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Burma’s Home Affairs Minister Lt-Gen Ko Ko has announced that the government’s probe into the brutal killing of two schoolteachers in northern Shan State last month is nearing its completion, but that two villagers – who he says are hiding in Kachin Independence Army territory – remain to be questioned.
Speaking on Saturday, 7 February, Ko Ko also said that the team expects to confirm the identities of the culprits once their investigation has been concluded.
However, the committee formed by the Kachin Baptist Church (KBC) has said that the two villagers in question are still in the village of Kwang Hka where the incident took place, and that the information from the minister was not an official announcement.
The bodies of Maran Lu Ra and Tangbau Khawn Nan Tsin, aged 20 and 21, respectively, were discovered mutilated and partly naked in a the KBC complex in the town of Pangsai in Muse District on 20 January.
Investigation committees formed by the KBC and the Burmese government have previously voiced their intention to cooperate in looking into the murders.
Hkalam Samson, secretary of the KBC and a leading member of its investigation committee, said that they had met with the governmental investigators on 10 February and agreed to work together during their enquiries.
“Delegations from our committee and the government’s investigation team met on Tuesday. We reviewed the findings by the police so far and discussed the best way to provide necessary assistance,” he told DVB on 11 January.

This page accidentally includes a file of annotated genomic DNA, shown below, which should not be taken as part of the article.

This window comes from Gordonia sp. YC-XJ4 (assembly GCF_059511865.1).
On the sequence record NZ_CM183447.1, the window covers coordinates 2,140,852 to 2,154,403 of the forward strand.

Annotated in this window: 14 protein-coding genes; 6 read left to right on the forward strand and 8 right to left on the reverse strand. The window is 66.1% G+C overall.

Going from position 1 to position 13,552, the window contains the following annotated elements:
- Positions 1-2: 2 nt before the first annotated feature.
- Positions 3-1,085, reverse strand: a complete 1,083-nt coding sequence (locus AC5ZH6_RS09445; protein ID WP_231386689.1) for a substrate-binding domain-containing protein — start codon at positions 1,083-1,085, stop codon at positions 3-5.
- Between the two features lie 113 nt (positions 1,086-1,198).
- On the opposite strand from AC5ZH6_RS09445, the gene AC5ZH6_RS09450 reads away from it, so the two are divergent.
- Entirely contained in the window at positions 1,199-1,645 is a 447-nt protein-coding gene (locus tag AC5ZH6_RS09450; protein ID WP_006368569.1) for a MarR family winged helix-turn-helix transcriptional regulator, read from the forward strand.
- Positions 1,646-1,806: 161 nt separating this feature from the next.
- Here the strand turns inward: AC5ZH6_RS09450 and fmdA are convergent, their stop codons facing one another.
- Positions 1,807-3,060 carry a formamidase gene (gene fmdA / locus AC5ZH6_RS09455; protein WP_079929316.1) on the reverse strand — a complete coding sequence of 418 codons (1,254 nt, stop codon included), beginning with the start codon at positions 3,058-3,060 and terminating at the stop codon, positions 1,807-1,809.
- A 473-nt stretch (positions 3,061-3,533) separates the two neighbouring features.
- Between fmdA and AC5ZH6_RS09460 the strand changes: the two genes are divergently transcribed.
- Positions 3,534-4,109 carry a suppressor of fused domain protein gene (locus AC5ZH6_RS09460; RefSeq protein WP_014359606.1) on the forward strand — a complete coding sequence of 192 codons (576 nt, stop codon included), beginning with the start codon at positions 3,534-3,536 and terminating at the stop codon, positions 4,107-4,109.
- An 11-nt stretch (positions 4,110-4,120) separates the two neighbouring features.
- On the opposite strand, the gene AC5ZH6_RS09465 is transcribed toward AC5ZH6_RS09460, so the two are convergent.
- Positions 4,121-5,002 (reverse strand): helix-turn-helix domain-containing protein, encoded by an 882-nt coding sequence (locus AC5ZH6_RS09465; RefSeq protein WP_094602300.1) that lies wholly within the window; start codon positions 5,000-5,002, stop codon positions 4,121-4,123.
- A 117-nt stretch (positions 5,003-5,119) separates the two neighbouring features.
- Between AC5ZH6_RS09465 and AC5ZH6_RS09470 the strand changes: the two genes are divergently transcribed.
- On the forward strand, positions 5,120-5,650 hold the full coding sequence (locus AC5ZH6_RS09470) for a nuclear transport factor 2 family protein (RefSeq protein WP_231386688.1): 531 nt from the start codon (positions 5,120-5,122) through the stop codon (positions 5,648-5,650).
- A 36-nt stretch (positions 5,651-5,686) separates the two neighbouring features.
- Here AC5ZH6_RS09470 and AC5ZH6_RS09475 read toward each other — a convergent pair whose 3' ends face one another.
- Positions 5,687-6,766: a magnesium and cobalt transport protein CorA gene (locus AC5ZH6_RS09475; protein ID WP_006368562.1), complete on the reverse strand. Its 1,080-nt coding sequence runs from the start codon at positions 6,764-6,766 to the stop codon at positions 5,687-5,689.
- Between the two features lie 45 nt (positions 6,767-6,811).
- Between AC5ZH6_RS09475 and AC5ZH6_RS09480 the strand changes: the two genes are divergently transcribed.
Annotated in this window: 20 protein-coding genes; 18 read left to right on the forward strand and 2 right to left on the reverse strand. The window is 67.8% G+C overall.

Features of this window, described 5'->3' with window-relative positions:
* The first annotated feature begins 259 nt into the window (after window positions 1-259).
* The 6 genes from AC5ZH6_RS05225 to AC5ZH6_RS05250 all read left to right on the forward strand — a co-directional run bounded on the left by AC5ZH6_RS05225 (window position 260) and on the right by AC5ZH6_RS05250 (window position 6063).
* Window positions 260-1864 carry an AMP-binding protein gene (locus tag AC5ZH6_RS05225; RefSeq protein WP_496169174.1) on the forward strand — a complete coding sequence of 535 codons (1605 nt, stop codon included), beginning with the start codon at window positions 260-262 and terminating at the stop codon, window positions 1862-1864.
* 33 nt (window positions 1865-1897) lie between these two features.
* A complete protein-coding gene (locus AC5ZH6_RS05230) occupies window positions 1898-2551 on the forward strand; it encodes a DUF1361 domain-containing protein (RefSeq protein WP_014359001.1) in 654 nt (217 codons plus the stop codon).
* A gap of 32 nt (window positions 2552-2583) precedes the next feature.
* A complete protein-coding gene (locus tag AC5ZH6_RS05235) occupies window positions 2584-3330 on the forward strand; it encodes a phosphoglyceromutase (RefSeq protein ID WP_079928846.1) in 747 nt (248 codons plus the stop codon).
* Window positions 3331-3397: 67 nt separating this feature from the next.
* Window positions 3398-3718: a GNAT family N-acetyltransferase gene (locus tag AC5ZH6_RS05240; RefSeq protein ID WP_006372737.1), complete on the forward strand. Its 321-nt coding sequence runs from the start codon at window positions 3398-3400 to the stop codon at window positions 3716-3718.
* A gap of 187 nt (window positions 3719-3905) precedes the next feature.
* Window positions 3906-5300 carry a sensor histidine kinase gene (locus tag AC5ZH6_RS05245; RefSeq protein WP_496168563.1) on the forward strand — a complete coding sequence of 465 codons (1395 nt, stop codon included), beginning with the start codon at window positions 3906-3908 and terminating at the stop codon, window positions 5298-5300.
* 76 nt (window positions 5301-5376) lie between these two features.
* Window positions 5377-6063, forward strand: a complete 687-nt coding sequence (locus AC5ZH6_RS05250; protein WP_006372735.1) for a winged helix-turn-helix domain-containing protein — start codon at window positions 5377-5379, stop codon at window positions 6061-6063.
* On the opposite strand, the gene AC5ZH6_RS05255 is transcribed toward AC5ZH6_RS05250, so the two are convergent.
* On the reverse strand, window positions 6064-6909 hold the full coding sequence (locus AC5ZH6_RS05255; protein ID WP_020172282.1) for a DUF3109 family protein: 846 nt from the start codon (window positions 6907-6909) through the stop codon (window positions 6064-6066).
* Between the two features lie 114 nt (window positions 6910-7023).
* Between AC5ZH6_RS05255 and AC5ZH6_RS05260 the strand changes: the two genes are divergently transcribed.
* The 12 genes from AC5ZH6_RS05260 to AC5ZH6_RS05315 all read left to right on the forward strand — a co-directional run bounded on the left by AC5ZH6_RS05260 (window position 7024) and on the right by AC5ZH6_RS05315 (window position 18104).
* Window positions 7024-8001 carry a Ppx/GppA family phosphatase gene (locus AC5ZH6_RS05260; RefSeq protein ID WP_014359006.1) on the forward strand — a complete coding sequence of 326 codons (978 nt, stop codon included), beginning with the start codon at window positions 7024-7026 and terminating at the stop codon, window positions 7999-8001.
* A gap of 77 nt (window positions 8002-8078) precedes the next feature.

“We suggested to our government counterparts that local villagers should be questioned in Muse rather than in their village, and they agreed.”
He said the two teams planned to play an equal role in the investigation, as there is fear among local villagers about talking to government investigators.
Meanwhile, prayer vigils are being planned by churches of various denominations for 19 February to mark the one-month anniversary of the deaths of the two women.
Hkalam Samson said that the vigils will take place at churches across Burma.
Burmese army troops have been widely accused of committing the crime as soldiers from the 503rd Light Infantry Battalion were stationed in the village of Kwang Hka on the night of 19 February. Condemnation has already come from local and international rights groups assuming army responsibility.
The army refuted widespread accusations of its culpability in the killings through a statement released by the Burmese Ministry of Information and military-owned newspaper Myawady on 29 January.